So What Did The Pension Fund Managers Do?

Don’t think for a moment that small traders will be the only ones guilty of too much focus on the rear-view reflection. Let’s go through the behavior of skillfully managed pension money in recent years. In 1971–this was Nifty Fifty time–pension managers, sense great about the market, put more than 90% of their online cashflow into stocks, an archive commitment at the right time.

And then, in after some duration, the roofing fell in and stocks got cheaper way. So what did the pension fund managers do? They stop buying because stocks and shares got cheaper! This is actually the one thing I can never understand. To refer to an individual taste of mine, I’ll buy hamburgers the rest of my entire life.

When hamburgers go down in price, we sing the “Hallelujah Chorus” in the Buffett household. When hamburgers go up, we weep. For most people, it’s the same way with everything in life they will be buying–except stocks. When stocks go and you can get more for your money down, people can’t stand them anymore.

That sort of behavior is particularly puzzling when engaged in by pension finance managers, who by all privileges should have the longest time horizon of any traders. These managers will not need the money in their money tomorrow, year not next, nor next decade even. So they have total freedom to sit down and relax back again. Being that they are not operating using their own funds, moreover, natural greed ought not to distort their decisions. They should simply think about what makes the most sense.

Yet they act just like rank amateurs (getting paid, though, as though that they had special knowledge). Consider the circumstances in 1972, when pension fund managers were still launching up on shares: The Dow ended the year at 1020, got an average book value of 625, and earned 11% on reserve. Six years later, the Dow was 20% cheaper, its publication value acquired gained nearly 40%, and it acquired earned 13% on reserve.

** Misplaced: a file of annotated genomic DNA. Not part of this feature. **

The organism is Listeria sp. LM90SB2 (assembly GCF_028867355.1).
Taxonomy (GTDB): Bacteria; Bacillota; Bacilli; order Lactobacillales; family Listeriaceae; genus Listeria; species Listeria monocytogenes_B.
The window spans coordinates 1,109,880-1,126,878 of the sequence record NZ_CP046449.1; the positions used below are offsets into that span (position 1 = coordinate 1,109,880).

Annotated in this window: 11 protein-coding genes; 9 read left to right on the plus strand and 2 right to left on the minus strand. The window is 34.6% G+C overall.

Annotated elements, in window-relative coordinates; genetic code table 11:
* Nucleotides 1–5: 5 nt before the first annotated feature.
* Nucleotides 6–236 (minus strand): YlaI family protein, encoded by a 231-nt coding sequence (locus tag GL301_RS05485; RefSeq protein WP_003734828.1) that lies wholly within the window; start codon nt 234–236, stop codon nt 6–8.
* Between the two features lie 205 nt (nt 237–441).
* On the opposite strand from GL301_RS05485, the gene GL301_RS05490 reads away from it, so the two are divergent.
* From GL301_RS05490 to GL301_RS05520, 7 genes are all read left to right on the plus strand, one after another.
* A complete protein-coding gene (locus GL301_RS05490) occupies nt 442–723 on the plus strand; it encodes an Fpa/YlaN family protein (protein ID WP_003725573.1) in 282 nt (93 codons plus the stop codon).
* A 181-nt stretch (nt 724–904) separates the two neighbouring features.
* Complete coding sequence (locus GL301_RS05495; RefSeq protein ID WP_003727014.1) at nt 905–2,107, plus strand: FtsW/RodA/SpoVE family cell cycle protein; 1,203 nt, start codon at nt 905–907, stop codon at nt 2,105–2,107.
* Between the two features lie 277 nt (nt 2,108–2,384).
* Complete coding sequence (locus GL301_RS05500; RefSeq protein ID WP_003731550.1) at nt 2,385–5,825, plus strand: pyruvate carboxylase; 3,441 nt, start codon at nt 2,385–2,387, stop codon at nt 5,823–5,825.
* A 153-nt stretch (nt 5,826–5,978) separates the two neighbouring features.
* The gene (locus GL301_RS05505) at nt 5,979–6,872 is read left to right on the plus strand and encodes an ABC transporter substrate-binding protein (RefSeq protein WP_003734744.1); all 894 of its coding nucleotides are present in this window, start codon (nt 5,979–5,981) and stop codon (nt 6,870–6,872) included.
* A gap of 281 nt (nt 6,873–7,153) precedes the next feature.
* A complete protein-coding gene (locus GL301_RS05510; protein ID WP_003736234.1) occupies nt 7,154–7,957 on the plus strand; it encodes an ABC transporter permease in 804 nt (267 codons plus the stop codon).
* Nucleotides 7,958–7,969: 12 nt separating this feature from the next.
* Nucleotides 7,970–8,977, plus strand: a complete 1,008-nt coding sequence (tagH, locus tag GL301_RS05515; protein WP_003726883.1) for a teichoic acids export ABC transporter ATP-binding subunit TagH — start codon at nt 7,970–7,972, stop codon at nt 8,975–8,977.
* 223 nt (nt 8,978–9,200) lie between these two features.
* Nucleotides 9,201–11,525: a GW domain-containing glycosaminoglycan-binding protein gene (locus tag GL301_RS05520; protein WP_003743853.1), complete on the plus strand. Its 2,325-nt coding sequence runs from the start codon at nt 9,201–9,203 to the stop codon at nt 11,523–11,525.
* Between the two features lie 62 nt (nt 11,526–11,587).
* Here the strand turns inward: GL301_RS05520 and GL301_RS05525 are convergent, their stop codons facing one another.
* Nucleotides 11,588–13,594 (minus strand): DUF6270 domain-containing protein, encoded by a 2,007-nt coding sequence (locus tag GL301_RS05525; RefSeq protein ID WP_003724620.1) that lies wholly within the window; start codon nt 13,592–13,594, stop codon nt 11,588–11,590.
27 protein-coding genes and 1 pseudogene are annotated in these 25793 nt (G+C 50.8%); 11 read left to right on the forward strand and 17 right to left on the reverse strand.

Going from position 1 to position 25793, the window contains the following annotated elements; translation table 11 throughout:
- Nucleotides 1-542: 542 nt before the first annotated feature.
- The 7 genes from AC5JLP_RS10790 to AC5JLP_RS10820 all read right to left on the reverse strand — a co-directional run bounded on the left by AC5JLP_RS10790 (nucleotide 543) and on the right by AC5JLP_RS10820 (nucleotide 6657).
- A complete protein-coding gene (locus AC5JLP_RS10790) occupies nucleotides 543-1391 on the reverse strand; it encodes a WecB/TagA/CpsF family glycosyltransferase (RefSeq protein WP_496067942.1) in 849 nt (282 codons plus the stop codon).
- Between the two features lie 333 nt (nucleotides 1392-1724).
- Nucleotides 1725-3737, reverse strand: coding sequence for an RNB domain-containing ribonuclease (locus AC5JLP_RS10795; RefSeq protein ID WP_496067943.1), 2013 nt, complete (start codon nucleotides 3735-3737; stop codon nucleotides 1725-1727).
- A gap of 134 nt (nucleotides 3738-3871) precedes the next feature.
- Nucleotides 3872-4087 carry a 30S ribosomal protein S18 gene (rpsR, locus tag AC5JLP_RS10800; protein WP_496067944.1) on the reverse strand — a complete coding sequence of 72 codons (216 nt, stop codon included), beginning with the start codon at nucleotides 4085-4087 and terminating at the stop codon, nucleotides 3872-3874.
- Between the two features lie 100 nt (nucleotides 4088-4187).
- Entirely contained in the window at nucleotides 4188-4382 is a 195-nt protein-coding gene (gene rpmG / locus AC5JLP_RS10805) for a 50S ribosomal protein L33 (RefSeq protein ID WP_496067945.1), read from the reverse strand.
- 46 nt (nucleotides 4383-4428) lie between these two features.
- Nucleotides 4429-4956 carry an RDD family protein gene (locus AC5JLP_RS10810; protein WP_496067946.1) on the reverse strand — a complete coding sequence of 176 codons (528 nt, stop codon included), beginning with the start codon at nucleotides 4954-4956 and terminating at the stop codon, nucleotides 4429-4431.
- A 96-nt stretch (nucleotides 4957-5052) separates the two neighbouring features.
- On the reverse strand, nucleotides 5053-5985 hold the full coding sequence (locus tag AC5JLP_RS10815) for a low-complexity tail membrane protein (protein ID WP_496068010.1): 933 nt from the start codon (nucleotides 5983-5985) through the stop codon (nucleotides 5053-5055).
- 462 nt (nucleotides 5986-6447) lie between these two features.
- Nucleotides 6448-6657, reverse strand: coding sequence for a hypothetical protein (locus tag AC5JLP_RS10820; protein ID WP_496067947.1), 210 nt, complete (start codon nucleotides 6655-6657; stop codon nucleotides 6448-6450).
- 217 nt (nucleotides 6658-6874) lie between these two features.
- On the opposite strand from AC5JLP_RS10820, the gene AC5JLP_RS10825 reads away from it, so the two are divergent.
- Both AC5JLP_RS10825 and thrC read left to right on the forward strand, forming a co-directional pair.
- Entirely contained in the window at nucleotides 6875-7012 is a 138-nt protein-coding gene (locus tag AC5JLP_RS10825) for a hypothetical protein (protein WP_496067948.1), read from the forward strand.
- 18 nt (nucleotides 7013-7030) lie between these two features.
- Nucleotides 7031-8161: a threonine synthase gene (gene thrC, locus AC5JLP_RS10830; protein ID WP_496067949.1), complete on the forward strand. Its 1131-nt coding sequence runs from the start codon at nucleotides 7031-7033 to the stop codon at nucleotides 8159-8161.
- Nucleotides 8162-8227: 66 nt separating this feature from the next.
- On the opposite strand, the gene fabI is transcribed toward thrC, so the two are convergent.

Now, if you’d read that article in 1979, you would have suffered–oh, how you’ll have suffered! I was no good then at forecasting the near-term movements of stock prices, and I’m no good now. I do not have the faintest idea what the stock market can do within the next six months, year or the next, or another two. But I believe it is very easy to see what is more likely to happen over the long term.

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  • 26 percent of 110 = 28.6 26% of 110 = 26% * 110 = 0.26 * 110 = 28.6
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Dividend trading helps us create passive income so we can perform financial independence. In my prior article, I wrote on the advantages of dividend investing and how we can essentially get more than 10% yield on our investment. The question now would be, how do we select the right dividend stocks for successful dividend trading?

Let’s check out some criterias for dividend investing in part 2 of this series. But before we get right into it, let me demonstrate the pitfalls to stay away from the story of this once hot stock detailed on the Singapore exchange. Much like all investments, if it is done by us the wrong manner, we would lose money. This is the same for dividend trading. Not only do we get reduced dividend if we pick the wrong stocks, some shares will also totally cut out dividends. One example of such a company which performed poorly through the years is Creative Technologies.